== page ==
Gov. John Hickenlooper on Tuesday signed into law a sweeping bill intended to save rural hospitals, put dollars into rural schools and help get roads in rural Colorado a little more up to speed.
The measure saves hospitals around the state from a half-billion dollar budget cut, which could have forced some rural hospitals to close and would have severely limited services to low-income Coloradans everywhere else. Under the new law, $30 million in one-time money will go to the state’s rural school districts, defined as those with 6,500 students or less, and about $450 million will be directed into counties with 50,000 people or less to use on local roads projects.
The measure also hikes the copays for Medicaid patients from the current $1 for prescription drugs to $2 and the current copay on doctor visits from $2 to $4. Small businesses will also get a tax break out of the measure on the taxes they pay for office equipment and other personal property used by a business. Finally, the measure lowers the state’s spending limit by about $200 million a year, a nod to conservative Republicans who would only agree to the deal with some kind of adjustment to that cap.
The signing ceremony was notable for the absence of three of the bill’s four sponsors. Senate Minority Leader Lucia Guzman, a Denver Democrat, was tagged with jury duty. But the law’s two Republican sponsors, Rep. Jon Becker of Fort Morgan and Sen. Jerry Sonnenberg of Sterling, skipped the signing because it was held 200 miles from their districts. The two lawmakers, both conservatives from northeastern Colorado, are being threatened with primaries because of their sponsorship of the measure.
Denver groups today took legal action to block the construction of public trails at Rocky Flats, a former nuclear weapons production facility about 40 miles north of the city.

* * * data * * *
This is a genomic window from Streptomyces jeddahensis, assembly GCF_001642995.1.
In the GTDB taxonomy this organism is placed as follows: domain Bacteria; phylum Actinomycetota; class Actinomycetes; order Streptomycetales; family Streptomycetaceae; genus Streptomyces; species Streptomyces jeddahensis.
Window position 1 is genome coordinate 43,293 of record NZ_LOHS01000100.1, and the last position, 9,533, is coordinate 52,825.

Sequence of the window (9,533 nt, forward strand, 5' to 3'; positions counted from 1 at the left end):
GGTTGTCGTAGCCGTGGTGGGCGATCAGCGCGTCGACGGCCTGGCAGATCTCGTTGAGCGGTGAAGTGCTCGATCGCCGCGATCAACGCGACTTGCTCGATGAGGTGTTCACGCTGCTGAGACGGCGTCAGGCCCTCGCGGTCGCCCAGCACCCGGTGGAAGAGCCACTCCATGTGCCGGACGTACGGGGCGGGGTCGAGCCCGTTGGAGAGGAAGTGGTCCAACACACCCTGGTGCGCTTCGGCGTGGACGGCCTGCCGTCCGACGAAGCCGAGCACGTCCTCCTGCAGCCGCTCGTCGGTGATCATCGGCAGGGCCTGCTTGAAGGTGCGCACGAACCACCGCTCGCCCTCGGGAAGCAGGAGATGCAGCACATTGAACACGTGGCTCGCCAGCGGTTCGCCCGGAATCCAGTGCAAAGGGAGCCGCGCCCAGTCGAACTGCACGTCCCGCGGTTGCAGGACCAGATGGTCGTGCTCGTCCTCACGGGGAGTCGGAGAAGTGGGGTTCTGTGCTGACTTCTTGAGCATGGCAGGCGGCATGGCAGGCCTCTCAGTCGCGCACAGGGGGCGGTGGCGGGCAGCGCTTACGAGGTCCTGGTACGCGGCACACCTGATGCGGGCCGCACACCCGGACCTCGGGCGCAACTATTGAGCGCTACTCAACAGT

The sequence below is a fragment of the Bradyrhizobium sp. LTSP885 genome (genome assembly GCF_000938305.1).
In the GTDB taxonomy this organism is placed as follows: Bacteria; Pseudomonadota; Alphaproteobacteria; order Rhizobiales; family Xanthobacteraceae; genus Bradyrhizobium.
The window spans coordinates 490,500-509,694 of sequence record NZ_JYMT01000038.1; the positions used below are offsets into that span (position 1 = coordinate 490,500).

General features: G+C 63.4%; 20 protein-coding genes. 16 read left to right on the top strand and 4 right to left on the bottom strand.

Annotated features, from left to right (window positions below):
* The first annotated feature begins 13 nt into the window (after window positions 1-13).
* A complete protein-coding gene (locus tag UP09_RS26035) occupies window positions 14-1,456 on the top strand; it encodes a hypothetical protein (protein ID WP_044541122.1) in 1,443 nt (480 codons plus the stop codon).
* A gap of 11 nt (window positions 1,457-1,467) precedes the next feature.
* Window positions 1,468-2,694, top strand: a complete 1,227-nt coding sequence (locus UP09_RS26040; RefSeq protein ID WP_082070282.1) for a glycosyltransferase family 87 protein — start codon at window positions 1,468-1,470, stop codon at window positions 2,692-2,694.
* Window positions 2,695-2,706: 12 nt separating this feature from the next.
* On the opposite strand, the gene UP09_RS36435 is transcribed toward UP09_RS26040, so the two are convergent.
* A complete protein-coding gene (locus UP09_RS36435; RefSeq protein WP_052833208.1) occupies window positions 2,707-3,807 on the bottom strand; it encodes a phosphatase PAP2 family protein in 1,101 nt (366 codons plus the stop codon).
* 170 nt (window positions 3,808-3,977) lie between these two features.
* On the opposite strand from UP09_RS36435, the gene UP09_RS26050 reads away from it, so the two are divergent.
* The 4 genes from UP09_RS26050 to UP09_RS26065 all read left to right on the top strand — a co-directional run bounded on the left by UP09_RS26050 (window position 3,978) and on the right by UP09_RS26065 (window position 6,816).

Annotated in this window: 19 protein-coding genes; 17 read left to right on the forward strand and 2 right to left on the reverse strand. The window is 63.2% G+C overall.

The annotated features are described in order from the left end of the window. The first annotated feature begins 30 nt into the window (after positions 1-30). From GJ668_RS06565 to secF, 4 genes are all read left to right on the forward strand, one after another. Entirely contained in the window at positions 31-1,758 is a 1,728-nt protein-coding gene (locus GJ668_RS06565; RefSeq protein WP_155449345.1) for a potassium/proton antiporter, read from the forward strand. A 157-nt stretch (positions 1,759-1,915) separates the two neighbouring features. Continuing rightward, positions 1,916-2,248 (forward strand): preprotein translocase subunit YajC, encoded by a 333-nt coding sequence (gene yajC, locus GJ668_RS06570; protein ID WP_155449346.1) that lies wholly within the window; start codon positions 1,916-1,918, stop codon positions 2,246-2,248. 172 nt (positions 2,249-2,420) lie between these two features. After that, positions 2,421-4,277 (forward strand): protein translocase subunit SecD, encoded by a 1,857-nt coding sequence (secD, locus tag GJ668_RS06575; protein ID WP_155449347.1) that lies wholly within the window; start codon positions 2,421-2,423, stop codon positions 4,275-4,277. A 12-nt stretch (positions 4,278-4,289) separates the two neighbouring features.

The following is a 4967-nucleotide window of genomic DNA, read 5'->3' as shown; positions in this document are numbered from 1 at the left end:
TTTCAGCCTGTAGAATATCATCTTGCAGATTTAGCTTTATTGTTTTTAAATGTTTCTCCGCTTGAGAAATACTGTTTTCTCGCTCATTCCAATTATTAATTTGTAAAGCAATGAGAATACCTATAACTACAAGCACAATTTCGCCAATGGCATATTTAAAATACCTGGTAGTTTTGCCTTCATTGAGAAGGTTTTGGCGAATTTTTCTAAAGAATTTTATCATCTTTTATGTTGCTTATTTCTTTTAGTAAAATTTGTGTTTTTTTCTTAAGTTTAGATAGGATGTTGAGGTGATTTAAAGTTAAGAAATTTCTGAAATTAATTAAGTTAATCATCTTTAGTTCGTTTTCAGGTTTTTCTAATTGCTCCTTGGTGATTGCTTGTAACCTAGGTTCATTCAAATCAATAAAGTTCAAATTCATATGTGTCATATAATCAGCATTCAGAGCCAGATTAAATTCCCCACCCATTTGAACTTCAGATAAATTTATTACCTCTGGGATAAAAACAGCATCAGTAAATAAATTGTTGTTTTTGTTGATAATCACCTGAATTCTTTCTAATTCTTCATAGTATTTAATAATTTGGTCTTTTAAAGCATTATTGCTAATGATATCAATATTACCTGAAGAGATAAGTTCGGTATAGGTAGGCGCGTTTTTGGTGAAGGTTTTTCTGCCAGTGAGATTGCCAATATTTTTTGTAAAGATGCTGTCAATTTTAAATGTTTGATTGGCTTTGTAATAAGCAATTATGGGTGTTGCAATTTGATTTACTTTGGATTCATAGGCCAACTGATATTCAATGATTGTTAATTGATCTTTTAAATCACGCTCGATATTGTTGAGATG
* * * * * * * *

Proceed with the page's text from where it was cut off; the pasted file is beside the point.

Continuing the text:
In a preliminary injunction filed in U.S. District Court in Denver, the groups say that the government has failed to conduct legally required environmental analyses and that the area is not safe for the public. The injunction would halt construction scheduled for June.
“What the public does not know can hurt us and our children,” said Bonnie Graham-Reed at a press conference this morning in Denver. Graham-Reed is a co-founder of plaintiff organization Rocky Flats Right to Know. “That’s why a thorough environmental analysis is so important.”
Rocky Flats manufactured plutonium components for U.S. nuclear weapons from the 1950s to the late 1980s. In June 1989, the FBI raided the site for alleged violations of environmental laws. The plant shut down and never reopened.
Jon Lipsky, former FBI Special Agent who led the raid that shut down the plant, says he agrees with the plaintiffs that an independent soil analysis is needed.
“The lack of a thorough environmental analysis allows expert opinions about risks from the site to be swept under the rug,” he said.
Parts of Rocky Flats are on the Superfund list of the nation’s most polluted sites. The Environmental Protection Agency, Colorado Fish and Wildlife and the Colorado Department of Health have declared the site safe.
Colorado, the birthplace of the national Libertarian Party, has added another chapter to its outsized role in the party loved by limited government conservatives who favor individual freedom: It now houses the party’s official archives.
For years, documents and records relating to the party, which was founded in Colorado Springs in 1971, were kept in the basement of the Watergate hotel in Washington, D.C, and in an off-site storage locker in Alexandria, Virginia. This spring, a party staffer drove them all in a U-Haul across the country to Parker, Colorado. Leading the effort to bring those records to the party’s birthplace was Caryn Ann Harlos of Castle Rock, the state party’s pink-haired spokeswoman who serves as the national party’s representative for nine western states.
On a December trip to the East Coast on party business, she asked to see archives many thought were destroyed in a flood when they were housed in the basement of the famous Watergate building. Instead, Harlos found a room of records largely intact. Boxes of newsletters, convention material, even contents from the desks of former party officials. “I got a burr under my saddle and was like ‘This stuff needs to be preserved,’” she told The Colorado Independent.
While Harlos says she isn’t creating a Libertarian museum, she will allow those who want to view the archives to make an appointment with her to see them. ”I have people planning weeklong vacations to come and work on these records in Colorado,” she says.
Call it Libertarian tourism in Colorado.
For more on these and other local stories go to ColoradoIndependent.com.